by J.S. Blumenthal-Barby, Ph.D.
Atul Gawande: “I came on board after she got diagnosed with that second cancer. And in my mind I was thinking ‘I wouldn’t offer this surgery because the lung cancer is going to take her life.’ And yet I didn’t feel I could say that to you. I think we started talking about the experimental therapy that you all were hoping to get on with the trial for the lung caner. And remember saying something I sort of regret, which was that ‘maybe that sort of experimental therapy will work for the thyroid cancer too.’ [laughs and shakes head] I said that. And I know it was a complete…I knew it was not going to…in other words, the reason I regret it is because I knew it was a complete lie. I just was wanting something positive to say.”
Patient’s husband: “I did not know it was an outright lie. You could lose your license for that you know?” [chuckling]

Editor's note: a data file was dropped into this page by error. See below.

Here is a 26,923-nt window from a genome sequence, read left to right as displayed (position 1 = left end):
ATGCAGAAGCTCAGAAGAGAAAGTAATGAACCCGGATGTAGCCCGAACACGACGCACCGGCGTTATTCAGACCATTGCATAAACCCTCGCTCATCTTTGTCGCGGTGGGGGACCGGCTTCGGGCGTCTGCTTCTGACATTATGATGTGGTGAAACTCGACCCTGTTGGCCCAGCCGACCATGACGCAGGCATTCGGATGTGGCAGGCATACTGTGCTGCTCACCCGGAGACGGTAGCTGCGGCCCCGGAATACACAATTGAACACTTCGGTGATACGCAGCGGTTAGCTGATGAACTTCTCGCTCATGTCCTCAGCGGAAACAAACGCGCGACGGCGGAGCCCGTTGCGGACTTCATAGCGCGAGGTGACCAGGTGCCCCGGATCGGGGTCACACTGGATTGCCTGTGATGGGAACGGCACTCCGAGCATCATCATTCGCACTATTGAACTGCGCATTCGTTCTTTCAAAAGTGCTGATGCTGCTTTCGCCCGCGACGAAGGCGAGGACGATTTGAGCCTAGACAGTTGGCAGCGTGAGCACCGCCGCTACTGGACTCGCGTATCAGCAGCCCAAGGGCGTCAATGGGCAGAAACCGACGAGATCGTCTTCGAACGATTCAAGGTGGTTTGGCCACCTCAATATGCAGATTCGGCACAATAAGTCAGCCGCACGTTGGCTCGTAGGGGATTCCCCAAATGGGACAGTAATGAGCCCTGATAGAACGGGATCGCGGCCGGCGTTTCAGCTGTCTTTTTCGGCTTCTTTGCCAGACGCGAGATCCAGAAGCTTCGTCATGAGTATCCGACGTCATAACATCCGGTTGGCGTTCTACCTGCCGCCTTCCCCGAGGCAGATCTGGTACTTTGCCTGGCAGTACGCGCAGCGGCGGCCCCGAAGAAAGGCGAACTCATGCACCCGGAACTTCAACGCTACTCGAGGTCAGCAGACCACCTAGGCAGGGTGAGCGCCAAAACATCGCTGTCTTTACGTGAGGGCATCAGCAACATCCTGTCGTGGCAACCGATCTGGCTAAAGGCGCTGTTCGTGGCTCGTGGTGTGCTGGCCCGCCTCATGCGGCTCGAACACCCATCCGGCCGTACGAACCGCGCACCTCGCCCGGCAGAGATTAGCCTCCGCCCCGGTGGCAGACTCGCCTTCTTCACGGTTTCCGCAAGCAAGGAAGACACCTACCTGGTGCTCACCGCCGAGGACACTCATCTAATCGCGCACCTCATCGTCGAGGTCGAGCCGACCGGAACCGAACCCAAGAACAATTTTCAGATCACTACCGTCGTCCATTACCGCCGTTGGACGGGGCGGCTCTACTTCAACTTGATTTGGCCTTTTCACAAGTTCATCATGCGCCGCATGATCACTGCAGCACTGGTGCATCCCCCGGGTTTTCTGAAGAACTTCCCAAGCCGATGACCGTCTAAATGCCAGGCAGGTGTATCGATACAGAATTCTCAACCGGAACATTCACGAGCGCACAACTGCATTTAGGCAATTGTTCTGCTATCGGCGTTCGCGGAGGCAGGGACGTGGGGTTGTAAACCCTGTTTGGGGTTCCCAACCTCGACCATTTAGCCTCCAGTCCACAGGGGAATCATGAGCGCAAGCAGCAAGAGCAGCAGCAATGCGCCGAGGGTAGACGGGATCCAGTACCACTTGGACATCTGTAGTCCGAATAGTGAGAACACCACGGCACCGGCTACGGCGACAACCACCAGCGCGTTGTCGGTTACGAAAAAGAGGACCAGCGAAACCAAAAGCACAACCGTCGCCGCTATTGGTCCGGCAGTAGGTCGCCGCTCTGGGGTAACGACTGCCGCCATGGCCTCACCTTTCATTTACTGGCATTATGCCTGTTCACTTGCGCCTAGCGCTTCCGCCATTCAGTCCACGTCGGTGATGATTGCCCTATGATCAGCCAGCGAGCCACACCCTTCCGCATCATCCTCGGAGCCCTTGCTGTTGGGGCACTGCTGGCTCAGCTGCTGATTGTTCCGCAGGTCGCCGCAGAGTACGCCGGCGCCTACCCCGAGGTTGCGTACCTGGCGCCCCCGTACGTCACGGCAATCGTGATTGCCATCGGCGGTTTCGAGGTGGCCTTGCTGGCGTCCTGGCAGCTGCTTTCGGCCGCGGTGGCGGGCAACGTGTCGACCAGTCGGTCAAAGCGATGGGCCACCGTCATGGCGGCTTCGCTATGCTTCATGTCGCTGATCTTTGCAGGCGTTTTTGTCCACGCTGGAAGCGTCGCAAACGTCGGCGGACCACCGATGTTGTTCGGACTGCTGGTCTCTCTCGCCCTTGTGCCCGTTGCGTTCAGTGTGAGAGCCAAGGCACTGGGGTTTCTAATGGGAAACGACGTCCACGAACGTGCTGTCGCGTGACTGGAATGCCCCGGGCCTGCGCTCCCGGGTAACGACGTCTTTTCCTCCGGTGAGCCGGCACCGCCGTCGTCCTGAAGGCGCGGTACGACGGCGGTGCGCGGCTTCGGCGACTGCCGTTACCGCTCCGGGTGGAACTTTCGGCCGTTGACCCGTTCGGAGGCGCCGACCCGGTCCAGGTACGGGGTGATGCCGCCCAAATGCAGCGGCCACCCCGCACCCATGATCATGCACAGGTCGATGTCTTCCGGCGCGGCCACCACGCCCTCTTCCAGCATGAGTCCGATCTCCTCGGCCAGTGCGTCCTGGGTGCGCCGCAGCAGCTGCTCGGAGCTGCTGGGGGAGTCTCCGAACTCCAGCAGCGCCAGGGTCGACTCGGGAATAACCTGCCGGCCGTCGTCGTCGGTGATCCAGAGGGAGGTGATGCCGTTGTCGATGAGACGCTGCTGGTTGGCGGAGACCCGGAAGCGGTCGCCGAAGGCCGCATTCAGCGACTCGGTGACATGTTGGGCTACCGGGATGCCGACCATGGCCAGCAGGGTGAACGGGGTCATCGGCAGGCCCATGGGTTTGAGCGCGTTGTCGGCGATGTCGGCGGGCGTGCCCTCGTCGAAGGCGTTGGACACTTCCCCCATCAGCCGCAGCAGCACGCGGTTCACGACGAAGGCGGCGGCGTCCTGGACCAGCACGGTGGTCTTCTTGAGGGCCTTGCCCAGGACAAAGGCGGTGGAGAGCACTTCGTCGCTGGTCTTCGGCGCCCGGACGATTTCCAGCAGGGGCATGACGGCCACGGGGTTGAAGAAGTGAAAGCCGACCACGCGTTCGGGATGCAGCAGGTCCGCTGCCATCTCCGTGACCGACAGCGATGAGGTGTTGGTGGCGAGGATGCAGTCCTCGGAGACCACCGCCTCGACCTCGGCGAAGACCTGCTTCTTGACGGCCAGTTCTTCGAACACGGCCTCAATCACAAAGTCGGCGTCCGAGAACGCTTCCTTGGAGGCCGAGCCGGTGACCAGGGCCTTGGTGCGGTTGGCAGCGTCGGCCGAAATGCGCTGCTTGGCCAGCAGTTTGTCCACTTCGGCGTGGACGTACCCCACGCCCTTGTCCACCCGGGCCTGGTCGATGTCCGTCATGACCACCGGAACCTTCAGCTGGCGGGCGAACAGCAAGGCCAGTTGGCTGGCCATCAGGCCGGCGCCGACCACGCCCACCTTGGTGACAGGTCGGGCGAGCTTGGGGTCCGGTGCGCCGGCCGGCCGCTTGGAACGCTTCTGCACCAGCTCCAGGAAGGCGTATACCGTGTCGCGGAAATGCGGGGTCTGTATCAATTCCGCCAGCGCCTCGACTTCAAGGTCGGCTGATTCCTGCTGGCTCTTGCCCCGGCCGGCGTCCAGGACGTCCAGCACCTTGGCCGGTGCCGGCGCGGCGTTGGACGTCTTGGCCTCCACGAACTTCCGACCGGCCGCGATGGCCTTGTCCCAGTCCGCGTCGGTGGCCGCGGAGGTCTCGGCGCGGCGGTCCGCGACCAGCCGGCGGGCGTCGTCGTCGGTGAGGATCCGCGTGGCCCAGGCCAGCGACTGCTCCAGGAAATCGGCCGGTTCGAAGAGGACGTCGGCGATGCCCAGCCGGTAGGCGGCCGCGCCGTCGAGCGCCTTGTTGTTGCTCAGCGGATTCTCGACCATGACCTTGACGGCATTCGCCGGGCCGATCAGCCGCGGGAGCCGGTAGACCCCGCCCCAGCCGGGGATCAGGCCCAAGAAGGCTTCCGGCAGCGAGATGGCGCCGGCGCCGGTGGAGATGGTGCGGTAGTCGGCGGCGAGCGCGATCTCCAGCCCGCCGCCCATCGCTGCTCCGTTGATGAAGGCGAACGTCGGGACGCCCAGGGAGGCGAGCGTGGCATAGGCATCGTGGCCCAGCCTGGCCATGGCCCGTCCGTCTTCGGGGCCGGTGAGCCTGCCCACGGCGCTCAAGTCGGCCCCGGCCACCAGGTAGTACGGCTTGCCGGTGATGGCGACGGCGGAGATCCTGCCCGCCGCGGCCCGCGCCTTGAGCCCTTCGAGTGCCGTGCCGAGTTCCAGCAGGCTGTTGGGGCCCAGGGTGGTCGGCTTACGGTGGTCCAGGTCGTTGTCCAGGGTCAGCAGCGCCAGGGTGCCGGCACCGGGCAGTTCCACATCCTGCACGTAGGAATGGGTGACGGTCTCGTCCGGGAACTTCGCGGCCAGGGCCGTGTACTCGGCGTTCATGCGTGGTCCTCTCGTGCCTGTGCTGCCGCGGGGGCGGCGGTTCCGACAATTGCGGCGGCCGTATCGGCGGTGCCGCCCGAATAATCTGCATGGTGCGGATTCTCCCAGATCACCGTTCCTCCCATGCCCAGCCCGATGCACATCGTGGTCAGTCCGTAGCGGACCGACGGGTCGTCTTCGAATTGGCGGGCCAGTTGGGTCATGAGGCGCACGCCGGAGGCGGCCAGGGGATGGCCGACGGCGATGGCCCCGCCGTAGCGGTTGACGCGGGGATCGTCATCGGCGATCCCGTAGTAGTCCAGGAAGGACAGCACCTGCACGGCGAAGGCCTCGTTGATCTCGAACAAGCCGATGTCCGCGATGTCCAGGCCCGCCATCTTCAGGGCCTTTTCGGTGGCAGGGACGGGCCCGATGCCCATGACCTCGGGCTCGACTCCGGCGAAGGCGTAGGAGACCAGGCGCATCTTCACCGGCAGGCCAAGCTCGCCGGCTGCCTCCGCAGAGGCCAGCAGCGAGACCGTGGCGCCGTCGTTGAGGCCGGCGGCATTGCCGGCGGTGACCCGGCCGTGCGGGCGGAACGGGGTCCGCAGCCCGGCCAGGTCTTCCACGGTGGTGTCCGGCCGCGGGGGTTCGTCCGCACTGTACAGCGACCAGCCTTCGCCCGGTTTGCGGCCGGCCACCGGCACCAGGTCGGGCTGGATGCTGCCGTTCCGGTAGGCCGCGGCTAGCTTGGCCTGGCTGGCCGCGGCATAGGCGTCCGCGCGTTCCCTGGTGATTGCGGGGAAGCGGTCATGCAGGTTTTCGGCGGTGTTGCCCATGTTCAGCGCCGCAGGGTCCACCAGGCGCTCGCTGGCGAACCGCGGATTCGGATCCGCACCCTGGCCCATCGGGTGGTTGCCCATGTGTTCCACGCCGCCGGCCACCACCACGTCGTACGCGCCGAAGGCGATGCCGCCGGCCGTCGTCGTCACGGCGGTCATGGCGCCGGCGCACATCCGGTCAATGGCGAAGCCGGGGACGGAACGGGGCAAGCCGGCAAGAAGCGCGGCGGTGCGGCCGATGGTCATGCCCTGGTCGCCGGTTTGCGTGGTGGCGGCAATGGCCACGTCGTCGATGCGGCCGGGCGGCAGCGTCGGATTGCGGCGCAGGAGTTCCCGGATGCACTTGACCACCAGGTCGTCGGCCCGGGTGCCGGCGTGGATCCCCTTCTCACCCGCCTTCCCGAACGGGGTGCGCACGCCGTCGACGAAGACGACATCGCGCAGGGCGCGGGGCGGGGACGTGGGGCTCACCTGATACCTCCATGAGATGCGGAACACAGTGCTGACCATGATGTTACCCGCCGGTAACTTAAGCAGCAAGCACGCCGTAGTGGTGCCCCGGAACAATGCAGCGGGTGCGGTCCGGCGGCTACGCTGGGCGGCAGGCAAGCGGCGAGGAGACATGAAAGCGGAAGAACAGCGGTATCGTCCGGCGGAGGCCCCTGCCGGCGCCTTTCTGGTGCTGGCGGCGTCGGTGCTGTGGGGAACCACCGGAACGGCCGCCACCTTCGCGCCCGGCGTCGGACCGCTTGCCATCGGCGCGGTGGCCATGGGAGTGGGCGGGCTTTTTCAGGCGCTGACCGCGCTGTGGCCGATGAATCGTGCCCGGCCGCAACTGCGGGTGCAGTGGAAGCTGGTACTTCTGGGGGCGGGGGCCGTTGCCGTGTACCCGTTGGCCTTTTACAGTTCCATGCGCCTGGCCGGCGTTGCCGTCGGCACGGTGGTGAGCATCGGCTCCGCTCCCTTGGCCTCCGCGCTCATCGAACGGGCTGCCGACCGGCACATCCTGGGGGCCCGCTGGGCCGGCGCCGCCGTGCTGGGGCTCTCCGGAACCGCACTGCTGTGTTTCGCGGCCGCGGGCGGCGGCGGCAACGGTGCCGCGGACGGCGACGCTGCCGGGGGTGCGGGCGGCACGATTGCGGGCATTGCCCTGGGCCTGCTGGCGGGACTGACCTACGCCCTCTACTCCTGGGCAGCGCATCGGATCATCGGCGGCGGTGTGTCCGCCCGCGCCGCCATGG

This exchange took place during last week’s Frontline episode on “Being Mortal” with Atul Gawande. It involves a powerful confession of what I would imagine is a fairly common phenomenon. Atul Gawande characterizes what he did as “lying,” but is there another way to think of it and what are we to make of it morally?
The philosopher Harry Frankfurt has written about the distinction between “lying” and “bullshitting” in his essay On Bullshit. Frankfurt notes that lying involves saying something that one knows to be false (e.g., telling someone that something feels good when you know in fact that it feels bad).
The views, opinions and positions expressed by these authors and blogs are theirs and do not necessarily represent that of the Bioethics Research Library and Kennedy Institute of Ethics or Georgetown University.